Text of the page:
view herself as fitting the criteria that would make her one. "Not once in my life have I been called this word," Ortiz said, "If I was, though, I would probably just shrug it off and go on with my day. There’s not much I can do about it. What other people think of me is none of my business." Ortiz said people have to get over what the word

means to them, or else, words will always be used as a tool to hurt people. "If people just stop viewing the word ‘slut’ as a way to repress people, especially women, then the word will lose the power it has over people," Ortiz said. "Once that is done, we will all be able to live in peace with one another and not focus on each other’s personal lives."

DARYL ONTIVEROS MULTIMEDIA EDITOR The word “slut” is an example of a double standard in our society. People usually use it as an insult for women who are in touch with their sexuality and break the expectation that a women is supposed to be submissive and pure.

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The University Star

SPORTS

Thursday, March 10, 2016 | 7 Paul Livengood, Sports Editor @IAmLivengood starsports@txstate.edu

UniversityStar.com @universitystar

SIBLINGS BY CHANCE, BEST FRIENDS BY CHOICE

DARYL ONTIVEROS MULTIMEDIA EDITOR.

Luke Sherley at bat, March 4, inside Bobcat Ballpark. By Brooke Phillips SPORTS REPORTER @brookephillips_

True confidants and best friends are hard to come by. Luke Sherley, sophomore infielder, was lucky enough to find both of those in his sister. Sherley grew up in The Woodlands, Texas. The athlete was supported in every pursuit, not only by his loving parents but also his older sister, Emily Sherley. Emily Sherley, only threeand-a-half years older than Luke Sherley, has always looked out for her younger brother and enjoyed

watching him grow into the man that he is today. Since her younger brother started playing baseball at 4-years-old, Emily Sherley has learned a thing or two about the way he plays the game, as well as his transformations on and off the field. “My favorite part about watching him play baseball is that he’s always inspired me with his passion for the game,” Emily Sherley said. “He has a really strong work ethic, and although I’m the older sibling, he’s helped me become who I am today by watching him work so hard.” Luke Sherley and his sister

were close growing up, and shared countless memories together. Although the two became closer in high school, they were not able to spend all of that time together. Emily Sherley graduated and pursued her college career at Texas A&M University. While the distance separated the siblings physically, their relationship remained strong and Emily Sherley would come back home about once every month. Returning home was not a chore for her, and Luke Sherley knew his sister’s homecoming meant having his best friend back. “Some of my favorite memories with Luke are whenever

I came home from college,” Emily Sherley said. “Whenever I had a bad day, especially in college, he would always make it a point to hang out with me, go out to dinner and we would have Harry Potter marathons.” Being a college athlete, Luke Sherley admits that his schedule consists mainly of baseball. However, he tries to talk to his sister whenever he can and enjoys her presence even if it is only over the phone. “I get really busy in the season,” Luke Sherley said. “I don’t get to talk to Emily as much as I’d like to, but I do miss her.”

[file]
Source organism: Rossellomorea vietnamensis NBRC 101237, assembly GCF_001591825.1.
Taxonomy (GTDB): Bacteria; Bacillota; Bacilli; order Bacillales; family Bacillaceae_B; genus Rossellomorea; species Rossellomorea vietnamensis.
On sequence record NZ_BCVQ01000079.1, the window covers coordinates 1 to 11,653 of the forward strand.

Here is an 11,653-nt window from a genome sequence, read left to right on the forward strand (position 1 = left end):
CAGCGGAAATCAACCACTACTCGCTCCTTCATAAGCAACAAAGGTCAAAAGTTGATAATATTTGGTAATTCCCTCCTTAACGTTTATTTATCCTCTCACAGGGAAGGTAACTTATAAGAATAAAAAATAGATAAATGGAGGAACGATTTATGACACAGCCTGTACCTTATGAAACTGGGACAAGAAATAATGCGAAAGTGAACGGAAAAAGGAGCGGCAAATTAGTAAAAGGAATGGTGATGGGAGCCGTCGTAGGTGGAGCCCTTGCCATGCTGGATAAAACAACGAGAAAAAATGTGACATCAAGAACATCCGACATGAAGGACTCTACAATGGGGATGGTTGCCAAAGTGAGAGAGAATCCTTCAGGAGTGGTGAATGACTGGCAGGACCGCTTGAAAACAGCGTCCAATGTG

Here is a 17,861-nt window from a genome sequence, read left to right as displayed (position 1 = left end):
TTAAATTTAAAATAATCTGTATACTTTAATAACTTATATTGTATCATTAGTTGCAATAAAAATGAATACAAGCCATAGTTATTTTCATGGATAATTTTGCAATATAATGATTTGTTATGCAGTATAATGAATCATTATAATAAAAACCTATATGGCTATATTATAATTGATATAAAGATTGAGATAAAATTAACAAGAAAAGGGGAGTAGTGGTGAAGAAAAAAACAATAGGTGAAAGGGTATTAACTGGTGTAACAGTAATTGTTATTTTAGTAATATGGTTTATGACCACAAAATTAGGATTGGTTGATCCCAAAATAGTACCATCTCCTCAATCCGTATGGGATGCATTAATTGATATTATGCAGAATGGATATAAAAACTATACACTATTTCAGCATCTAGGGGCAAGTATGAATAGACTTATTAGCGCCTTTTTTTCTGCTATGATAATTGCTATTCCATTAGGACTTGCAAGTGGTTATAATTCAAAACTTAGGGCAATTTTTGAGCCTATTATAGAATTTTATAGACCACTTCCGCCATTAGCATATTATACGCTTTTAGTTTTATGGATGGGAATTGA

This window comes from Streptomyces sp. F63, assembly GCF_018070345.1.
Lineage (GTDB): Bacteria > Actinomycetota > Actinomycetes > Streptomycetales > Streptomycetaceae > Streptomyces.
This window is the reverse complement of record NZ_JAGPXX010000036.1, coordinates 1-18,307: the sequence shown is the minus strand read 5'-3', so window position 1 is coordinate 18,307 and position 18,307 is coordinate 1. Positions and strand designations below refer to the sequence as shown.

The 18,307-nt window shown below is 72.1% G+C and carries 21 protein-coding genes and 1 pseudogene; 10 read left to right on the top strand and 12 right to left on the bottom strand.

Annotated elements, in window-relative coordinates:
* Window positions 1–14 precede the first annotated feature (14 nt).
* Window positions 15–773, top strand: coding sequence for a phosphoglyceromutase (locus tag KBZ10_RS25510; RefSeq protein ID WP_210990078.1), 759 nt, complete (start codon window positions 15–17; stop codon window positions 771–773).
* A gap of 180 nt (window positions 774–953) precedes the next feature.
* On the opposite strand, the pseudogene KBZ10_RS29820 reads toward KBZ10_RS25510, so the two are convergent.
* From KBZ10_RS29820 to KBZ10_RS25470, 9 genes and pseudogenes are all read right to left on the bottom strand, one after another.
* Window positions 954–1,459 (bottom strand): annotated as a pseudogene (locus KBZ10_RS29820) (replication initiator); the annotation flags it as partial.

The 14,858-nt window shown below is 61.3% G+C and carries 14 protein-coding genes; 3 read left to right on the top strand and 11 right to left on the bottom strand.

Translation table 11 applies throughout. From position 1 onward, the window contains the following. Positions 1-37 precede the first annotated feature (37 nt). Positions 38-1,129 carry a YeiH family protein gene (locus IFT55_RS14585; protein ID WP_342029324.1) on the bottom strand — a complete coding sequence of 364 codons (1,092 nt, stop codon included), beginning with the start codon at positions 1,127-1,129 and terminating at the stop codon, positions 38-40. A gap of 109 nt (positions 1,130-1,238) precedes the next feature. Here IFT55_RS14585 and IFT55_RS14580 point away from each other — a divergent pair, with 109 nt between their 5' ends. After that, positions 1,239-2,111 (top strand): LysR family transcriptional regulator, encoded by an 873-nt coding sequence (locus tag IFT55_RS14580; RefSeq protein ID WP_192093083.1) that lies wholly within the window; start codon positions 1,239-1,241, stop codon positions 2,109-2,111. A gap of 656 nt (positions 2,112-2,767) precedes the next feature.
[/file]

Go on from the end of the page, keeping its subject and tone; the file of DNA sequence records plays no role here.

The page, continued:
To avoid being apart for too long, she tries to make trips to San Marcos during the times when her brother’s schedule is free. “With baseball, I definitely don’t see him as much as I used to,” Emily Sherley said. “Holidays I always see him, and every couple months I’ll drive up there and we’ll spend the day going to the outlet mall or going to the movies.” It is clear the close bond Luke Sherley has with his sister comes from their parents. “We have a pretty closeknit family,” Luke Sherley said. “I don’t get much time with them over the summer, so the whole Christmas break

is amazing.” Although Emily Sherley is not able to come to as many of her brother’s baseball games as she would like to, their parents are always there. They attend every game. Even for Tuesday games, they’ll drive up for the game and leave that night. Luke Sherley sincerely appreciates his sister, parents and the relationship the entire family has with one another. “One characteristic that I would use to describe Luke is determined,” the athlete’s sister said. “Honestly he just works a lot harder for things— more than anyone I’ve ever met. It can be intense but in a very good way.” When siblings are close, it’s often believed the two must be very similar in personality, but that is not the case for Luke and Emily Sherley. “Luke is the exact opposite of me,” Emily Sherley said. “I’m very talkative, tend to be overly nice and sometimes don’t stick up for things. My brother is extremely determined and just kind of goes with the flow. That’s one thing I really like that makes us get along so well. Our opposite personalities complement each other.” When it comes to the future, Luke Sherley does not like to think too far ahead because he strongly believes in taking life day by day. “One piece of advice I have for Luke in life is that God always has a plan,” Emily Sherley said. “As long as you’re doing your best and you’re trying hard to be a good person, things tend to work themselves out.” Although he does not know how his life will turn out, Luke Sherley is certain about one thing—his sister will be there with him every step of the way.

GET TO KNOW: JEREMY HALLONQUIST

ANTONIO REYES, STAFF PHOTOGRAPHER. Jeremy Hallonquist pitches the ball Feb. 20 at Bobcat Ballpark.

By Brooke Phillips SPORTS REPORTER @brookephillips_